Jonathan Blackburn
Jonathan Blackburn

Jonathan Blackburn was formerly employed as the “web guy” at Florida State University (FSU). He currently is the Product Analyst at OCLC. Blackburn explained why a content management system (CMS) would be useful to create library websites: They’re good for collaboration and efficiency, though they can result in an incoherent representation due to collaborative work. CMSs matter to libraries because they can leverage library staff and potentially reduce costs.

Uses and applications of a CMS include a public-facing website, staff intranet, digital library (asset management), and one-off projects (events, programs). If your library wants to try out a CMS for the first time, events or programs are a great excuse to see if a CMS is the right fit for your organization.

CMSs create unique challenges for libraries. They need to allow for different “types” of content (hours, events, databases), to be usable for people at different levels of expertise (different comfort levels in regards to technology), to be interoperable between systems (catalog, course management software, etc.), and to remain consistent for institutional branding or navigation (to follow guidelines set by the parent institution).

Jonathan Blackburn went on to illustrate FSU’s use of dynamic content on their website and their switch to content management systems.

  • 2005: Static HTML and custom PHP/MySQL
  • 2006: Drupal and custom PHP/MySQL
  • 2007: Redesign and MediaWiki subject guides
  • 2008: Staff intranet (Drupal)
  • 2009: Migration to Drupal (unfinished) and LibGuides

He offers 6 lessons from his experience with content management systems at FSU:

  1. Start with a content management plan: who does what, when, and how often (and how are they accountable)
  2. Get staff input: find out what your content creators want
  3. Secure support from administration: if they’re not behind it, it will never happen
  4. Choose right tool(s) for the job: if it doesn’t meet the organization needs, don’t use it, no matter how “cool” it is
  5. Be flexible and embrace workarounds
  6. Outsource when possible

Lastly, Blackburn offers future opportunities for content management systems.

  • Library “profiles”: CMSs built specifically for libraries and their needs
  • Hosted solutions: “putting stuff in the cloud”
  • Interoperability: “glue that can tie stuff together”

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In Defense of SciFi

The session “Science Fiction and Fantasy: Uncovering the modern world of information through metaphor and imagination” sponsored by Tor and Baen publishers featured Robert Charles Wilson, Ken Scholls, Margaret Weiss, John Brown and Eric Flint.  All the authors expressed varying degrees of confusion regarding the topic of discussion, but their talks yielded surprisingly similar insights.

Robert Charles Wilson spoke first.  He used his latest novel, Julian Comstock, A Story of 22nd Century America, to illustrate his belief in the power of knowledge over ignorance and the idea that information “wants to be free.”  He argues science fiction requires participation in the questions of society, culture and technology.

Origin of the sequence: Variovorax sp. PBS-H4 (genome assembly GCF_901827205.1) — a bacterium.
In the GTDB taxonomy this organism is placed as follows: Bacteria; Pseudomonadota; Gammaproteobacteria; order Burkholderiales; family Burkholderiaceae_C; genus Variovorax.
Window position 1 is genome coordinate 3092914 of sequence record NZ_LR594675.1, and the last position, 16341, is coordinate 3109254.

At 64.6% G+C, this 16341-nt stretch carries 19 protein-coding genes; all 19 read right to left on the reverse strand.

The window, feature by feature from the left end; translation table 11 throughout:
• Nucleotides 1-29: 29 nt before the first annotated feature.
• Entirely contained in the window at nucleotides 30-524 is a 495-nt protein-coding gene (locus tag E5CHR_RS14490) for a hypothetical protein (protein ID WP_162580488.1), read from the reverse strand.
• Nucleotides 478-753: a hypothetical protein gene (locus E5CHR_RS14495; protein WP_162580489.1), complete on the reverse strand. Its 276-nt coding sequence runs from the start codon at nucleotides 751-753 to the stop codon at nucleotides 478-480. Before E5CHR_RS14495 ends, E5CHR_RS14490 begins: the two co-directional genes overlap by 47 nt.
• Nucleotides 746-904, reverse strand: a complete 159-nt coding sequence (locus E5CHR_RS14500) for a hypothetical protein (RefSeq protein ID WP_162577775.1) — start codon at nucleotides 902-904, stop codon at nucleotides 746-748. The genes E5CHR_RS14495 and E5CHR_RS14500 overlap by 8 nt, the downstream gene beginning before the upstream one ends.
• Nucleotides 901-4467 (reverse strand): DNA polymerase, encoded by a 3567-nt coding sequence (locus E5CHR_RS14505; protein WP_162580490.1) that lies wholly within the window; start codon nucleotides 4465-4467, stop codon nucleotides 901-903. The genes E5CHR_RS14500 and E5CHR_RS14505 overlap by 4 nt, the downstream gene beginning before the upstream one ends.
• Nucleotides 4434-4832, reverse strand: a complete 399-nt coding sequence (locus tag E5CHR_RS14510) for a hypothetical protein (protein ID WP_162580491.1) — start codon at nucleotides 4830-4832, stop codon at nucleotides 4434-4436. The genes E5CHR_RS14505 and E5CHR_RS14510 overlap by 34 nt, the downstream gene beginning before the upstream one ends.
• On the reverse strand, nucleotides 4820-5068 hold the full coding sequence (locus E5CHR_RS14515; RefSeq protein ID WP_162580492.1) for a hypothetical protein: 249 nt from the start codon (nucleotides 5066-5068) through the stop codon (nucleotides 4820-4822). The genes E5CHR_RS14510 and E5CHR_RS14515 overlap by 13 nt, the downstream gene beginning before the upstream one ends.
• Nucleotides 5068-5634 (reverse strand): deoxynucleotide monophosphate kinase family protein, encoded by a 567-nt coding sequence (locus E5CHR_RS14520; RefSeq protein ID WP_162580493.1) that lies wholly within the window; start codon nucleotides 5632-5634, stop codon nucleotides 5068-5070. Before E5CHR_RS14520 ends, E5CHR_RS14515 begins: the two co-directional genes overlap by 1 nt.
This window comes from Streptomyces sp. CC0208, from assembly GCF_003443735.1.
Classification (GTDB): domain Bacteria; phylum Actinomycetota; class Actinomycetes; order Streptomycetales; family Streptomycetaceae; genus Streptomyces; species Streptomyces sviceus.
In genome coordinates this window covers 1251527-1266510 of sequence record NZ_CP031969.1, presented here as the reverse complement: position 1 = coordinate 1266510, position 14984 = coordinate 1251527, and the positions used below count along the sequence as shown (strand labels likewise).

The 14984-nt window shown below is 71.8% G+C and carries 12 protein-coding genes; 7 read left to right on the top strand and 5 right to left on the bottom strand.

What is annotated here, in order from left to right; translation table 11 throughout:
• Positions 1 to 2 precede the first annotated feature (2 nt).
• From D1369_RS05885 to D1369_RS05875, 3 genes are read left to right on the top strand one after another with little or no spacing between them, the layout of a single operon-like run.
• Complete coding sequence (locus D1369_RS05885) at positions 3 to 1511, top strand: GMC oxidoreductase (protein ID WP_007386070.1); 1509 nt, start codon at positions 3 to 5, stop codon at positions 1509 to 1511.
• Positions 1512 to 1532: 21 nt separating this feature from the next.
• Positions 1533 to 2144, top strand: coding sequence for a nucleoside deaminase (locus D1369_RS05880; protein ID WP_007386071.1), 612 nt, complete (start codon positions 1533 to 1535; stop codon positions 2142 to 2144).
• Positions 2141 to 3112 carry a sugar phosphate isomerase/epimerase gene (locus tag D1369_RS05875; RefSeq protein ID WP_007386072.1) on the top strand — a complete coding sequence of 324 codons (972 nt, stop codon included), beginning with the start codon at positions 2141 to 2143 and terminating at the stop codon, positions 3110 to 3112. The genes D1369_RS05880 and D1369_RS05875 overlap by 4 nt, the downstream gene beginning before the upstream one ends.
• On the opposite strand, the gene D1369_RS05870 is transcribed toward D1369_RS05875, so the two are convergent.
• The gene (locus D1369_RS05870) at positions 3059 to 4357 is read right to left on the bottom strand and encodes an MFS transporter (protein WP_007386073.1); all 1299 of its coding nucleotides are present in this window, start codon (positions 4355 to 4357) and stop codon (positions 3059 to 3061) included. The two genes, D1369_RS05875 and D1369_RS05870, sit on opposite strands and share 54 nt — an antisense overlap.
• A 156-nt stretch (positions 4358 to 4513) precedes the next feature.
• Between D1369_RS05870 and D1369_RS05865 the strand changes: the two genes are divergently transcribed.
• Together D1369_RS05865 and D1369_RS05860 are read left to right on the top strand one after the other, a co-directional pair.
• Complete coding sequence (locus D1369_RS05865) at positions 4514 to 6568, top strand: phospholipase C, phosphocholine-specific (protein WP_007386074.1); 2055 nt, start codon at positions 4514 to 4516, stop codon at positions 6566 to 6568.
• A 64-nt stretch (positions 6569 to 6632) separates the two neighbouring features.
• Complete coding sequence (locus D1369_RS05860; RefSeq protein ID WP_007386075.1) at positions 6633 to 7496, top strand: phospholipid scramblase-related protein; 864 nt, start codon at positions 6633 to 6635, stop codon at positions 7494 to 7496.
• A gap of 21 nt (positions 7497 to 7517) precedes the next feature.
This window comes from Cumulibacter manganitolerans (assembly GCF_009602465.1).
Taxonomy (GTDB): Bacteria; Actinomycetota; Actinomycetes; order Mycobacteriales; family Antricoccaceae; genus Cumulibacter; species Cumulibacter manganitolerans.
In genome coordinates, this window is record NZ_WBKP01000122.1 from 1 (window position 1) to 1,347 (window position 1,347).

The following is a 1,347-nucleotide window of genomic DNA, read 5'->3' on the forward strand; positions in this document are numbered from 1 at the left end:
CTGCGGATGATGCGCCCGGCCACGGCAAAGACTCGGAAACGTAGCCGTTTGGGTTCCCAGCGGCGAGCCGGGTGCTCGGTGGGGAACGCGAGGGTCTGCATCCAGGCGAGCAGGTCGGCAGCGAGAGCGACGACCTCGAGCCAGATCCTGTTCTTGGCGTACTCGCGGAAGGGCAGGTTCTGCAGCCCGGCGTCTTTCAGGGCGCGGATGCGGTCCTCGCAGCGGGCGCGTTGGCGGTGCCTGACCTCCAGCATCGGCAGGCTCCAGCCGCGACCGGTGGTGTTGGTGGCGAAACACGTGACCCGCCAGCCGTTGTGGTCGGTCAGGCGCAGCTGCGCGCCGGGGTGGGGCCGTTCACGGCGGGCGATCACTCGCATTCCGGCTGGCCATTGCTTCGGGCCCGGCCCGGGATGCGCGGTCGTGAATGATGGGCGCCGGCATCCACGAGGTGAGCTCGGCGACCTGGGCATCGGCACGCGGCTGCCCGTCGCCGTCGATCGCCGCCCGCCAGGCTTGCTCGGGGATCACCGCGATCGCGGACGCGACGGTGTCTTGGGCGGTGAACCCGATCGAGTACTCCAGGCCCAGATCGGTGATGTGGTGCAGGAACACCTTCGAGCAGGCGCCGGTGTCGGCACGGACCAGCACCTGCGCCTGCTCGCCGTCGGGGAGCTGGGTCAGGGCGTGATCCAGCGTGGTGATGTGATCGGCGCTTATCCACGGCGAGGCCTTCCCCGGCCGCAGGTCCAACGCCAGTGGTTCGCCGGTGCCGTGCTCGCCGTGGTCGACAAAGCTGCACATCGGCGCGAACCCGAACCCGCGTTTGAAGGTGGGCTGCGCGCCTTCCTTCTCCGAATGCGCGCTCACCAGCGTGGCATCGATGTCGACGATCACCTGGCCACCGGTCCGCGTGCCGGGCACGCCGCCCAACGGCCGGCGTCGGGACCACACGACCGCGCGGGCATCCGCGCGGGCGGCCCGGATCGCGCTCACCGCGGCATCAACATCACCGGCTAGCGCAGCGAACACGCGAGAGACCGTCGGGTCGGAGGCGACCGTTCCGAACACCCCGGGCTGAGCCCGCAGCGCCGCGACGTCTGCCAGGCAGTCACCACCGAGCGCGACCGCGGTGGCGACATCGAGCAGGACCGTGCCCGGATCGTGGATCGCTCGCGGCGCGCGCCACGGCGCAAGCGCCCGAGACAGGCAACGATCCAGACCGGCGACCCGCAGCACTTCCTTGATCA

Ken Scholls analogized science fiction and fantasy as a tent show performed by the likes of Tom Bombadil, Paul Atreides and Dorothy Gale.  He spoke of the power of science fiction and fantasy to transport and transform.

Margaret Weiss spoke of the author’s place in society.  An author should tell stories, the people’s stories.  She believes fantasy especially allows her to tell the stories of real people in extraordinary situations.  She offered the example of a character in her fantasy world who is an alcoholic in a culture where the tavern is the primary gathering place.  He lost his family, his home and his livelihood due to his alcoholism.  In the course of the novel he tries to recover some of what he has lost.  Weiss hopes this character’s story may help a young person better understand his alcoholic parent.

John Brown followed Margaret Weiss positing that reading is a drug.  Readers thirst and hunger for reading and that the physical response resulting from reading is not just analogous but the same as the physical response a drug user feels.  He hopes that his work gives young people a first taste of the reading drug and that they will be hooked for life.

Eric Flint approached the subject differently. He argued Contemporary Literary Fiction has lost its way.  Modern literary fiction requires extreme realism with “ordinary people in ordinary circumstances that they handle extremely badly.”  He argues that true literary tradition extends through Homer and Shakespeare who were not bound to realism and engaged in thought experiments with “ordinary people in extraordinary circumstances they handle well.”  He expressed disdain for the need felt by some to defend science fiction and fantasy and commented that if the definitions of genre fiction were applied to Moby Dick it would be in the science fiction section because “no whale that ever lived would act like that.”

The entire session was engaging.  The authors gave us some food for thought and plenty of encouragement.  I thoroughly enjoyed the session.

Open Library Environment Project (OLE) ALA session